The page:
The New York Times Magazine stopped by this week and asked Gia On The Move to talk about – of all things – a Los Angeles food Truck. We are only happy to oblige given that Angeleno’s can’t get enough of super tasty and sometimes even gourmet mobile meals on a budget.
SAM SIFTON (NYT) has this to say about Roi Choi’s Mexico Korean BBQ fusion craze:
Roy Choi is the dharma bum of the Los Angeles food scene, a Zen lunatic bard of the city’s immigrant streets. He is a founder of Kogi BBQ, which used food trucks to introduce the city to Mexican mash-up cuisine, and the creative force behind a handful of Los Angeles restaurants that celebrate various iterations of big-flavor cooking at the intersection of skater, stoner, lowrider and Korean college-kid desire.
Choi cooks poems, and they taste of Los Angeles.
On Riding Shotgun, a blog he maintains, Choi occasionally publishes recipes and rants. These combine the epic optimism of Kerouac with the misery and mysticism of hip-hop. “I talk to animals and kids. I feed adults,” he wrote in April, in a brief essay about whether he, the pre-eminent slinger of short-rib tacos in Los Angeles, ought to be eating meat, whether he ought to be cooking at all and, if so, for whom. “Time to switch. Talk to adults. Feed animals and kids.”
The post set off something of a stir in Los Angeles and its sister cities across the country. “Roy Choi Goes Vegetarian,” reported The New Yorker in a headline. “Is this the end of Roy Choi as we know him?” asked The Huffington Post. “Most assuredly, yes.”
Not really. “It was just a diary entry,” he said over beer-can chicken and glazed ribs at A-Frame, his converted IHOP in Culver City, shrugging as if to recall the Jay-Z lyric: “Just my thoughts.” He had been thinking about the Los Angeles riots, 20 years ago this spring, and about what had changed and not changed between blacks and Koreans in the years since, about Jamie Oliver’s attempts to bring his “Food Revolution” into the Los Angeles public schools, about the conflict of cooking for studio executives instead of for the people. The post came out of all that, he said.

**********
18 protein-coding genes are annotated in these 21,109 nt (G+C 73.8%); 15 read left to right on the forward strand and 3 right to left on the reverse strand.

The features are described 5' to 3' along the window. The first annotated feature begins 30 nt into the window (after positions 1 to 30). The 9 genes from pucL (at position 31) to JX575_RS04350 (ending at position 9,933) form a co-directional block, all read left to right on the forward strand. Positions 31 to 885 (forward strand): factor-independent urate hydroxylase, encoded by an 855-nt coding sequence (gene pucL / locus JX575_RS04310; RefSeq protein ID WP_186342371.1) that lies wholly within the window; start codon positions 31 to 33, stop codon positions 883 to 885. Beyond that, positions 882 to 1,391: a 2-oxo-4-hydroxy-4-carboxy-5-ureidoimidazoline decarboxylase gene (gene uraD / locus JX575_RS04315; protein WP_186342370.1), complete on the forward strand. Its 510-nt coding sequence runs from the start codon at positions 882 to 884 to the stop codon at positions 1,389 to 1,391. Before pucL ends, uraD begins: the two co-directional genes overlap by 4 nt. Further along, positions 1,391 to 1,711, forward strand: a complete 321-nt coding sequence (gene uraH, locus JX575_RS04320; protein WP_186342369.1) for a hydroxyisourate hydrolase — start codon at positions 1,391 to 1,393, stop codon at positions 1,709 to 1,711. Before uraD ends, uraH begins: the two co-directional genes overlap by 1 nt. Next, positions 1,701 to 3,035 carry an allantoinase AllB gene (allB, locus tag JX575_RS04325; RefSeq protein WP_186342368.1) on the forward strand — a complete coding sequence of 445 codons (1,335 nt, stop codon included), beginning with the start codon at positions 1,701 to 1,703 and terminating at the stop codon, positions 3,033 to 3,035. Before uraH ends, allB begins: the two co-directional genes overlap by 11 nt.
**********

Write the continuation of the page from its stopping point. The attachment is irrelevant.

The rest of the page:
“Animals be talking to me,” he wrote. “I got Jah turning my purpose into one long dreadlock. One long beanstalk.”
But then he went back to work, making his art. He has many outlets for it. In addition to the Kogi trucks and A-Frame, Choi offers elaborate rice-bowl cooking at Chego, in Culver City, and odes to the flavors and lifestyle of Jamaica at Sunny Spot, in Venice. He offers cheeseburgers to honor the Korean stands that sell them in South-Central and roast lamb with flavors to recall both Kingston and Seoul.
This week’s recipe would not be out of place at any of his restaurants. It is for carne asada — marinated, grilled beef, a classic of Mexican and Southwestern cuisine.
Choi’s carne asada might raise eyebrows in Puebla and Laredo alike. There is mirin in the marinade and a lot of garlic. But there is purity to its expression of Los Angeles, where culinary diversity often moves quickly from flirtation to vigorous coupling. Grilled, then folded into a warm tortilla with a flash of grilled scallions or pico de gallo, this carne asada manages even in Brooklyn to evoke dinner on a sagging porch in Venice Beach with friends or on a picnic table in Griffith Park, a patio in Cheviot Hills, a hilltop garden in Silver Lake, anywhere music plays below eucalyptus trees as the sun falls soft to the sea.
The process of making it would hardly tax a first-time barbecue cook. You char up some jalapeños, throw them in a blender with the rest of the ingredients, then slap the result on the skirt steak. You could start the recipe in the morning and cook that night, or you could start it right now and be eating in a little more than an hour. The admonition to let the meat sit in the marinade overnight is the stuff of fussiness. If you are hungry, get cooking. You can always paint on some extra marinade after you’ve grilled the meat.
Once you’ve cooked the steak and put it aside to rest, grill a bunch of corn tortillas soft and smoky, then pile them into a dish towel to keep warm on the table. For a vegetal contrast to the meat, slash a pile of scallions with olive oil, sprinkle them with salt and pepper, then grill them tender next to the tortillas. Squirt these with lime and serve as a side dish, along with pico de gallo — here made slightly Asian with the addition of a tablespoon of fermented bean-paste sauce.
“Rub a dub dub over anything you want,” Choi wrote on Riding Shotgun. “Even each other.”
You can read more by clicking the link here: Link to article: http://www.nytimes.com/2012/07/15/magazine/roy-chois-food-truck-barbecue-blends-mexico-and-korea.html?ref=magazine